Gas lift is a method of increasing the natural flow rate of an oil well by reducing the weight of the liquid in the well column through the injection of high-pressure gas. The weight of the oil in the well column, along with the resistance caused by the flow of viscous crude oil through the well system, must be overcome by the natural pressure of the reservoir to provide flow. Injecting gas near the bottom of the well column reduces the density of the oil, and the total weight of the liquid within the well column. Gas lift systems are typically more compact and require less energy than other methods of increasing flow rates, and are a popular solution for offshore drilling projects.
Most oil reservoirs are under enough natural pressure to provide an economical rate of flow when they are first tapped. As oil is removed from the reservoir, however, the pressure drops and the rate of flow slows or comes to a complete stop. Since this typically occurs before the bulk of the oil has been removed from the reservoir, the remainder of the oil can be profitably exploited by reducing the downward pressure of the well column on the reservoir. This can be done by directly pumping the oil up through the well column, replacing the missing oil in the reservoir with water or other liquids, or by reducing the weight of the liquid in the well column.
Gas is injected into the well column either through the casing of the well or directly through the production tube. If the gas is injected through the well casing, the gas inlet valve is usually placed in a mandrel, a sort of niche built into the side of the production tube. This allows the oil to flow up the tube without being impeded by the gas injection apparatus, and is generally favored in low-volume wells. In larger wells, the gas lift system may be lowered into the production tube directly without significantly affecting the flow of oil.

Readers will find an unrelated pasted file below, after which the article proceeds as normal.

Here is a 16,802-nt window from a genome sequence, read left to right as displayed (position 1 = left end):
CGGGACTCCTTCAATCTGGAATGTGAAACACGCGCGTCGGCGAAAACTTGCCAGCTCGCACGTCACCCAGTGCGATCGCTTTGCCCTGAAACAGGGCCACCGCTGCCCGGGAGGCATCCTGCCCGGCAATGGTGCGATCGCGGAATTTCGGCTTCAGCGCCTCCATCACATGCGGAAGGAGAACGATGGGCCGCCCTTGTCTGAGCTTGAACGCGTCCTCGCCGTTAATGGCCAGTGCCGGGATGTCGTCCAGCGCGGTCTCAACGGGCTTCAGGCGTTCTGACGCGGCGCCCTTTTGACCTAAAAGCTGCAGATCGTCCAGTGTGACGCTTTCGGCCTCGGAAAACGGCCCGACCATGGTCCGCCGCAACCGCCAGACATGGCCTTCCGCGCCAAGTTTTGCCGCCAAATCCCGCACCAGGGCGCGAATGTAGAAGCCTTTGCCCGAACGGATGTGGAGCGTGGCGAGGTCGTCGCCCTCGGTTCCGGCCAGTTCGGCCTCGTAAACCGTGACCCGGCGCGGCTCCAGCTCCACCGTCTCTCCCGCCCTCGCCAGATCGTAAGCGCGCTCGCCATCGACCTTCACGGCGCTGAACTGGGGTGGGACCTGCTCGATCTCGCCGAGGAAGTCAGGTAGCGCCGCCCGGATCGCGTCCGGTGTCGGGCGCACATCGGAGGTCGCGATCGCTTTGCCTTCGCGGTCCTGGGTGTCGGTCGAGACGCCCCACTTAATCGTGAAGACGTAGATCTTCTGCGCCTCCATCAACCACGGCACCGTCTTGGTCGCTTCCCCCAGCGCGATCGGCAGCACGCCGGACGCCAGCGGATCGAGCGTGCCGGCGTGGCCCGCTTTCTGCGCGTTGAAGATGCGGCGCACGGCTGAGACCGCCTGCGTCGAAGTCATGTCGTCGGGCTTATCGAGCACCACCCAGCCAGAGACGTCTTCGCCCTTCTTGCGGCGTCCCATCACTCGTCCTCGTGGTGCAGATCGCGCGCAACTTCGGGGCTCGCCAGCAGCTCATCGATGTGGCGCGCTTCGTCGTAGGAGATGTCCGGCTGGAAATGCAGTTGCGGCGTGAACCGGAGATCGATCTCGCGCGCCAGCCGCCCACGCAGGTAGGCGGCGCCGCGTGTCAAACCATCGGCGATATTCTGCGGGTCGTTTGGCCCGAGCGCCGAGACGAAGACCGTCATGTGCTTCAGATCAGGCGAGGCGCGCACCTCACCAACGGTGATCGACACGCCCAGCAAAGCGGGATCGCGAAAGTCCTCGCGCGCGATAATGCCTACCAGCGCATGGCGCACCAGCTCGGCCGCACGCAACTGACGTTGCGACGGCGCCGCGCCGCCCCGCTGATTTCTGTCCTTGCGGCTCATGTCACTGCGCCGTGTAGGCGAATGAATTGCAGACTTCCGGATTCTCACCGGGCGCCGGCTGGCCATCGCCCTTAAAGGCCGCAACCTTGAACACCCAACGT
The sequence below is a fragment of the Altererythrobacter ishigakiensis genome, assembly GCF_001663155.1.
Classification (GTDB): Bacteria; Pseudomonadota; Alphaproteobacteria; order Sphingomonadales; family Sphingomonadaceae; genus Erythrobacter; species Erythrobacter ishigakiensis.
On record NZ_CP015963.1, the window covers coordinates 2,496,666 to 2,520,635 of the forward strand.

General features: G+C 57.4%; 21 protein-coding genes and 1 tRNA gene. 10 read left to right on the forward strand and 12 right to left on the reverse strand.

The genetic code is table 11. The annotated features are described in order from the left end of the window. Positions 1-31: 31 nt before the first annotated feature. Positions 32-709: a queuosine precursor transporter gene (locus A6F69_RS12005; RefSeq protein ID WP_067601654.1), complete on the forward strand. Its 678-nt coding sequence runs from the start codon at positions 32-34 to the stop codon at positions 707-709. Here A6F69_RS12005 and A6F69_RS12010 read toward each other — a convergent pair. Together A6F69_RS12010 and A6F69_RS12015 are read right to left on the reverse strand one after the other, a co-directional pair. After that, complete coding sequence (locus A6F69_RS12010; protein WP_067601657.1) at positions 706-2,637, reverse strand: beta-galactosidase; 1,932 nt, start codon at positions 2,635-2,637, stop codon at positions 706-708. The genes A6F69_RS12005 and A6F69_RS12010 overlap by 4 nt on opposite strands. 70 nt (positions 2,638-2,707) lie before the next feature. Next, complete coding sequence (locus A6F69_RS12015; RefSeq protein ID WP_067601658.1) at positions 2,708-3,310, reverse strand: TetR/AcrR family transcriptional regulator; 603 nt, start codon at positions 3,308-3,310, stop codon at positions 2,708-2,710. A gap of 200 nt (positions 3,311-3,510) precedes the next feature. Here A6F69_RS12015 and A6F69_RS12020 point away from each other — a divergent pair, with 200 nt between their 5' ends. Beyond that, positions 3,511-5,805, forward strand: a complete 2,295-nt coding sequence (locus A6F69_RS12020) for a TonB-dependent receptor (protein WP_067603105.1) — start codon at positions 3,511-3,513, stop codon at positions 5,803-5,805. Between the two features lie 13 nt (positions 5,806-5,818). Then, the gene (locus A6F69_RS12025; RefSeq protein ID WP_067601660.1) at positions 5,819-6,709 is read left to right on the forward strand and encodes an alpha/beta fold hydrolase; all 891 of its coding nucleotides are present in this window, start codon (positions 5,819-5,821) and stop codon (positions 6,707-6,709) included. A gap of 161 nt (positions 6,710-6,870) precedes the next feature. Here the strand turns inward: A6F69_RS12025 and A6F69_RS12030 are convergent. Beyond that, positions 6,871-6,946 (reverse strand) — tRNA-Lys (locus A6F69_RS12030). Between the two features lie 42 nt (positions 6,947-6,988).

In the case of most land-based oil wells, other methods of improving flow are simpler and more economical than gas lift. It is primarily used on offshore drilling rigs, where space is at a premium and the compact nature of injection mechanisms is an advantage. It is also used in oil fields that produce a high volume of natural gas. The gas can be passed through a scrubber to purify and dry the gas on-site, where it can be immediately injected into oil wells with marginal production. Once the gas is injected into a well, the majority is reclaimed at the surface and may be compressed and re-injected without a great deal of wastage.